Gary Young (poet)

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Gary Young
Gary at Washington Square in 2009
Gary at Washington Square in 2009
Born 1951 (age 66–67)
Occupation Poet, printer, book artist
Nationality American
Alma mater University of California Santa Cruz
University of California, Irvine
Genre Poetry
Children 2

Gary Eugene Young (born 1951) is an American poet, printer and book artist. In 2010, he was named the first ever Poet Laureate of Santa Cruz County.[1]


He graduated from University of California Santa Cruz and University of California, Irvine, with an M.F.A.[2]

His work has appeared in Poetry, Antaeus, The American Poetry Review, The Kenyon Review, Montserrat Review,[3] ZYZZYVA.[4].

In 1975, he founded Greenhouse Review Press. His print work is represented in numerous collections, including the Museum of Modern Art, the Victoria and Albert Museum, and The Getty Center for the Arts.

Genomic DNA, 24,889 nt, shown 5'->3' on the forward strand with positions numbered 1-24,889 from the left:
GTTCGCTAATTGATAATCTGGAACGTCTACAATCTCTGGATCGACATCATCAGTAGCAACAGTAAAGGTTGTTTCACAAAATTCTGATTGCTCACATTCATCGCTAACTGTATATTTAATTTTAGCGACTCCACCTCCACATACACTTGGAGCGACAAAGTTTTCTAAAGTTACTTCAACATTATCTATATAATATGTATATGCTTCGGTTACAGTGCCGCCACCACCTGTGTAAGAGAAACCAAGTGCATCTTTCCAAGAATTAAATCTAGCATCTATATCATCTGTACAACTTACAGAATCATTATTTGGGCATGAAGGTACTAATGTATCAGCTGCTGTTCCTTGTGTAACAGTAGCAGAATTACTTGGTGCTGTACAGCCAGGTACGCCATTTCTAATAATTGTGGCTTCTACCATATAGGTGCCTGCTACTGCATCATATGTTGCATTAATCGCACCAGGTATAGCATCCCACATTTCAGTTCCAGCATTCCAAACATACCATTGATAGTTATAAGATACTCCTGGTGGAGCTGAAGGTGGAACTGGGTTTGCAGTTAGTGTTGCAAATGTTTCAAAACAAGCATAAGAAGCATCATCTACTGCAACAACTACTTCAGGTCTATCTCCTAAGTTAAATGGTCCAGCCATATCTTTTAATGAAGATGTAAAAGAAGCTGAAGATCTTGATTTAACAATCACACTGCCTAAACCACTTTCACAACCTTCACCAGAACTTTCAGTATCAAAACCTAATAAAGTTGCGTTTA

His archive is held at Brown University.[5]

He teaches at the University of California Santa Cruz,[6] and has lived near Santa Cruz for thirty years,[7] with his wife and two sons.

In 2012, Young and fellow poet Christopher Buckley published One for the Money: The Sentence as a Poetic Form, A Poetry Workshop Handbook and Anthology through Lynx House Press.





  • The Geography of Home: California’s Poetry of Place. Heyday Books. 1999. ISBN 978-1-890771-19-5. 
  • Bear Flag Republic: Prose Poems and Poetics from California. Greenhouse Review Press/Alcatraz Editions. 2008. ISBN 978-0-9655239-4-3. 


Gary Young's is a sensibility unique in American poetry, at once grounded in daily experience in his home in California and yet focused on, tuned to a metaphysical cast, a direction in no small way influenced by deep reading of Asian poetries. A luminous and concrete vision is at the center of his poetry. His recent books employ the prose-poem format exclusively and are shorter constructs, which move the quotidian to a significant level of contemplation and epiphany. His basis is the nature around him, and Young's textures and focuses show the speaker of the poem as part of nature, working within it and accountable to all things for action, thought, and being.[11]


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